Oliver same concept to form the case studies

Oliver
Sacks’ book “The Man Who Mistook His Wife for a Hat”, has four sections, each
dealing with a series of brief case studies focusing on several neurology
aspects, the field of science that exams the nervous system.

In
part one, Sacks discusses neurological disorders that can be perceived as
deficits in a normally functioning brain. He begins by discussing deficit not
utterly as a scientific theory or phenomenon which can be established and
measured, but rather as an example or an alternative way of perceiving
dissimilar scientific wonders. Although he argues that the medical community has
a tendency on defining almost all the neurological syndromes as some kind of
deficits, since neurologists and scientists who examine the nervous system,
have developed a convenient way of organizing and categorizing their thoughts
and remarks by using this notion; he will use the same concept to form the case
studies in the first part of his book. However, Sacks claims that the model of
mental illness as a deficit is not all-encompassing, first of all, because it
excludes disorders of the right hemisphere of the brain, which can’t easily be
defined as a deficit in a precise brain function, and second of all, because
the model underestimates the subject’s abilities to find ways of making up for
mental illness and for the “deficit”.

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In
this section, Sacks researches brain disorders that could be identified as
types of deficits, but which due to the fact that they belong to the
right-hemisphere of the brain, have not been thoroughly studied by the
neurological community. Also, he hints to the important idea of equalization,
which in simple words is, the concept that patients with neurological
deficiencies find ways to compensate for their difficulties and adapt to the
new circumstances, a principle which is important, because it rectifies the
tendency to perceive mental illness as static and unchanging.

The
patients described during the first part of the book include, Dr. P. who
suffers from a rare form of face blindness, that does not allow him to
translate what he sees into holistic pictures, which as a result confuses his
visual input; Jimmie G., who has Korsakov’s Syndrome, meaning that he cannot
retain memories more than a few seconds; Christina, who loses her
proprioception, meaning that she can not feel her own body; Madeline J., who
has cerebral palsy and claims that she is not able to control her own hands;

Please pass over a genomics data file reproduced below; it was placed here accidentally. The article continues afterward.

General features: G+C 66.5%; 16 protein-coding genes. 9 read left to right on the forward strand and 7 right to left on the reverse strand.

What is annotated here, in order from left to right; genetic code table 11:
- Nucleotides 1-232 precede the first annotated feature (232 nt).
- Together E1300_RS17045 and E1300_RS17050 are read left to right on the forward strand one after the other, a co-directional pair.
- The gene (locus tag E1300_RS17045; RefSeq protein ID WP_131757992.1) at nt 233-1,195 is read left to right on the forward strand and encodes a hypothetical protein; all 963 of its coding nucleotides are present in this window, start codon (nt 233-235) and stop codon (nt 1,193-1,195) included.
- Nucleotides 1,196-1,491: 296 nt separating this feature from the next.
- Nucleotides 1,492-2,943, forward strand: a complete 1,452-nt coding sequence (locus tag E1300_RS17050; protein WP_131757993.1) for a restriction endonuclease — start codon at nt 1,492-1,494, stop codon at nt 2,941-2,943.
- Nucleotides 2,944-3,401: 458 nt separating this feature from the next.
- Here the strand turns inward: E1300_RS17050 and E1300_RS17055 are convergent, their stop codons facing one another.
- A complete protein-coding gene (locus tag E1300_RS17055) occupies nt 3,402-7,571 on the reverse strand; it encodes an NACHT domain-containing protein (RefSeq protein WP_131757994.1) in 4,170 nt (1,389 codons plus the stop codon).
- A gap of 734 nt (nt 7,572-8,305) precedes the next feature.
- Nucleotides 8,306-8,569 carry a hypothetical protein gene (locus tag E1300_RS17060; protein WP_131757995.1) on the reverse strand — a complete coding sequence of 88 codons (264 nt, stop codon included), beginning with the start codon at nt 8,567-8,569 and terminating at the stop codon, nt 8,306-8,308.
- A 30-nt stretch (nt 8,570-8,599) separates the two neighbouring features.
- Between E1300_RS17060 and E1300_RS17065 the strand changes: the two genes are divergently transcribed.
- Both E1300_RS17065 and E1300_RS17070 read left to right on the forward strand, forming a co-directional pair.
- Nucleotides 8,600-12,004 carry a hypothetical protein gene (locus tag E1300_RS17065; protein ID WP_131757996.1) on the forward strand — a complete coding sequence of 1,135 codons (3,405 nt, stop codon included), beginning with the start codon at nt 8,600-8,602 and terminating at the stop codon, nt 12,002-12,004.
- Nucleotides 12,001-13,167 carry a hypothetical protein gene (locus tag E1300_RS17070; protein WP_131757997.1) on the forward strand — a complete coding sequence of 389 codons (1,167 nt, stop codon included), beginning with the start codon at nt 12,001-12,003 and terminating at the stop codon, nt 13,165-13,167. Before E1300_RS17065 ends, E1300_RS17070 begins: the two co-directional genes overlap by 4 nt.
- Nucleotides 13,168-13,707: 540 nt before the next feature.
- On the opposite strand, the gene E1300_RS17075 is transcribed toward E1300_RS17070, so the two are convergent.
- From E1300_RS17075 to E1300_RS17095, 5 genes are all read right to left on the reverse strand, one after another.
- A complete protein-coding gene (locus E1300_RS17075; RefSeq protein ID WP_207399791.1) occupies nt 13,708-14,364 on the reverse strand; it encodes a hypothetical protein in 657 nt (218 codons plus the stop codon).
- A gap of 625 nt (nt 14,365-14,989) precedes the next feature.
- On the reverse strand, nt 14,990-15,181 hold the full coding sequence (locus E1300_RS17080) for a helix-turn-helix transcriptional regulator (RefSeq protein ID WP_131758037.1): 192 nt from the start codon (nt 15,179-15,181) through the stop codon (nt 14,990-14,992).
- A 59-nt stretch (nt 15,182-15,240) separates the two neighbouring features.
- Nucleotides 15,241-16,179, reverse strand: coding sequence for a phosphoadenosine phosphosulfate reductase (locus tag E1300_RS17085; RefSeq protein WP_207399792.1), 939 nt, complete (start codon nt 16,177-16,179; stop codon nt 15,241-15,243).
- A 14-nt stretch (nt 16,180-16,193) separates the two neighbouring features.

Mr. MacGregor, who walks with a tilt due to Parkinson’s decease, that is preventing
his mind from receiving information  from
the vestibular system; and Mrs. S. who lost the ability to comprehend  of left after suffering a stroke.

Throughout
part one, Sacks will often be more concerned with showing how his patients
adapt to their conditions, than offering precise diagnoses. He aims on showing
how patients find ways of dealing with their shortcomings, whether in a
conscious or unconscious spectrum. It seems that his goal isn’t simply to
determine what is wrong with his patients, but also to get a sense of their
life perspectives without exploiting their dignity, and that is why he
emphasizes in conducting conversations with them, in order to be able to
approach them more humanly than scientifically. With
Sacks’ help, Christina, Mr. MacGregor, Mrs. S., and Madeline J. train
themselves on how to cope with their neurological problems, so that they can
have a rather normal life. However, the means he used to achieve that goal are
quite contradictory, since his approach was mainly focusing on allowing people
to integrate into society, instead of focusing on them as patients.

Having
read the first part of Sacks’ book, it can be said that, the reason he
published those stories was in an attempt to make the public aware of the
struggles that people with neurological illnesses face. Although these are case
studies, meaning that they can not be generalized, he managed to present to the
public how those people see the world and live their everyday lives, by
approaching their conditions, aspirations and needs from a humane perspective
rather than scientific. A rather interesting fact is, that in his book non-invasive
approaches are been introduced, concerning how an individual that suffers from
a neurological condition, may overcome the obstacles of his illness, by relying
on his functioning senses and regain the opportunity to live a relatively
normal life.